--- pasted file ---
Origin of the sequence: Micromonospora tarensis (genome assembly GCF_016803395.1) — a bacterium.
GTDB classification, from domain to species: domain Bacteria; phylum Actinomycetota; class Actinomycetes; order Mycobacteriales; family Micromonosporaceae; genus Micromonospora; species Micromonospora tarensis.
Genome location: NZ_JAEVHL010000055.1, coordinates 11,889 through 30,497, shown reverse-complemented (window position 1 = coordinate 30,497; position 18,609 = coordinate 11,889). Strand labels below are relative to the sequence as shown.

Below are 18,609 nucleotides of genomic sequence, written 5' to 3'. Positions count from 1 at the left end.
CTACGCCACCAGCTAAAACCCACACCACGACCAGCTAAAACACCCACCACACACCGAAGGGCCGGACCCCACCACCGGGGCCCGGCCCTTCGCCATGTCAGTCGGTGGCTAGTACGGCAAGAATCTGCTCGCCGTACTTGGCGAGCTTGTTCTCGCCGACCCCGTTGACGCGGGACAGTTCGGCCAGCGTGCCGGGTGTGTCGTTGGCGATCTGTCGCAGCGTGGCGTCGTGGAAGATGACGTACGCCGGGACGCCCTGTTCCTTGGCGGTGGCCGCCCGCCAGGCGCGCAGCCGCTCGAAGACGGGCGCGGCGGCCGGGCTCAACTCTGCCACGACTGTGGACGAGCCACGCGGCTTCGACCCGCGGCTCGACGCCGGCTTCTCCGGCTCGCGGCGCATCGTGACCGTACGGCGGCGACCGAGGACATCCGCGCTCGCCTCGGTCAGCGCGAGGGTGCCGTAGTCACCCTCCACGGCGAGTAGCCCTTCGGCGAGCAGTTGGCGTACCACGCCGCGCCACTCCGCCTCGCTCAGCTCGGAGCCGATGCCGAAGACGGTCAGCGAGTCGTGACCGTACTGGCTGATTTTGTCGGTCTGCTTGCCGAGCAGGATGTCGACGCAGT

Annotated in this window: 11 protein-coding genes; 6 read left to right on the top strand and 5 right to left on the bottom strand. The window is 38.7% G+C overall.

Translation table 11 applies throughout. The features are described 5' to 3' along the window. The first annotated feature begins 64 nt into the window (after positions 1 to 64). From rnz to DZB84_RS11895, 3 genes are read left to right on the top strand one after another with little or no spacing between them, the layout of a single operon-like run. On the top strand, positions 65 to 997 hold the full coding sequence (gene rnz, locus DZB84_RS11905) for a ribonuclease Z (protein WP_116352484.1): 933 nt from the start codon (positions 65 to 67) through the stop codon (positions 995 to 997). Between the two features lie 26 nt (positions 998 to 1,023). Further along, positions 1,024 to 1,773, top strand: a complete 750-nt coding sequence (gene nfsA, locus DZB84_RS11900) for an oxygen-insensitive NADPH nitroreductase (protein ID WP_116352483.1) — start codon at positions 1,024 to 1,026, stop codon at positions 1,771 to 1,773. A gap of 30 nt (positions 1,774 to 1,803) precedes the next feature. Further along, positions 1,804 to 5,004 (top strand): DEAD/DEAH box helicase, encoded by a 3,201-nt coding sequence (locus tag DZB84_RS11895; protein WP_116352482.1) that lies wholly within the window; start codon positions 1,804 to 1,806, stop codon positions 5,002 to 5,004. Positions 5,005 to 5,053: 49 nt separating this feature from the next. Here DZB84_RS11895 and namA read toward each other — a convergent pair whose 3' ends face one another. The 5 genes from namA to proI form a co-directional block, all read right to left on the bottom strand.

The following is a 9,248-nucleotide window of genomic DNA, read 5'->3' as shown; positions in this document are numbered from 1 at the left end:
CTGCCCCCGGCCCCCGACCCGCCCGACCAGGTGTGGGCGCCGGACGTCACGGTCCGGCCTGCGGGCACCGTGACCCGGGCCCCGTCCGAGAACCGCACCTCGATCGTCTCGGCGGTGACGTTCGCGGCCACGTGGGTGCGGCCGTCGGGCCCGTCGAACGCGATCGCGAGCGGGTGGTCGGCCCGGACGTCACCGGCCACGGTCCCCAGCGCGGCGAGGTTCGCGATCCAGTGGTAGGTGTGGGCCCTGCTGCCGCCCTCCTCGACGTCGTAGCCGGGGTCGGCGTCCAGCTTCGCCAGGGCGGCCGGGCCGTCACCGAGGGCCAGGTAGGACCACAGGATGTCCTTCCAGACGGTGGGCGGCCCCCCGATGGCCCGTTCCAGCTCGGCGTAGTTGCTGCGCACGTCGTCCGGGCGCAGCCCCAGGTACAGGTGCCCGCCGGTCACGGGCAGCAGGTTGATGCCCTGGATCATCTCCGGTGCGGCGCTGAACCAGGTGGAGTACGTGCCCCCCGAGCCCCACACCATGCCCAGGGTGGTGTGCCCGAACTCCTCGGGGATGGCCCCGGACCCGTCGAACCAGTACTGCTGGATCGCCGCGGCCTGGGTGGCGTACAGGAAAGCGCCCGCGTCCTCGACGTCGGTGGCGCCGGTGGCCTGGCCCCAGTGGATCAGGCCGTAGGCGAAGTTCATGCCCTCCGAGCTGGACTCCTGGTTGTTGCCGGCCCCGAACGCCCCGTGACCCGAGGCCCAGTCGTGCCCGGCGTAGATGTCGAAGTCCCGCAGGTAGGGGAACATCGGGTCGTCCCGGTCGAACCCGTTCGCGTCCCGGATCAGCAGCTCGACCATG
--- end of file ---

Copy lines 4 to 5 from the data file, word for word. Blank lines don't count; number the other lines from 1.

Below are 18,609 nucleotides of genomic sequence, written 5' to 3'. Positions count from 1 at the left end.
CTACGCCACCAGCTAAAACCCACACCACGACCAGCTAAAACACCCACCACACACCGAAGGGCCGGACCCCACCACCGGGGCCCGGCCCTTCGCCATGTCAGTCGGTGGCTAGTACGGCAAGAATCTGCTCGCCGTACTTGGCGAGCTTGTTCTCGCCGACCCCGTTGACGCGGGACAGTTCGGCCAGCGTGCCGGGTGTGTCGTTGGCGATCTGTCGCAGCGTGGCGTCGTGGAAGATGACGTACGCCGGGACGCCCTGTTCCTTGGCGGTGGCCGCCCGCCAGGCGCGCAGCCGCTCGAAGACGGGCGCGGCGGCCGGGCTCAACTCTGCCACGACTGTGGACGAGCCACGCGGCTTCGACCCGCGGCTCGACGCCGGCTTCTCCGGCTCGCGGCGCATCGTGACCGTACGGCGGCGACCGAGGACATCCGCGCTCGCCTCGGTCAGCGCGAGGGTGCCGTAGTCACCCTCCACGGCGAGTAGCCCTTCGGCGAGCAGTTGGCGTACCACGCCGCGCCACTCCGCCTCGCTCAGCTCGGAGCCGATGCCGAAGACGGTCAGCGAGTCGTGACCGTACTGGCTGATTTTGTCGGTCTGCTTGCCGAGCAGGATGTCGACGCAGT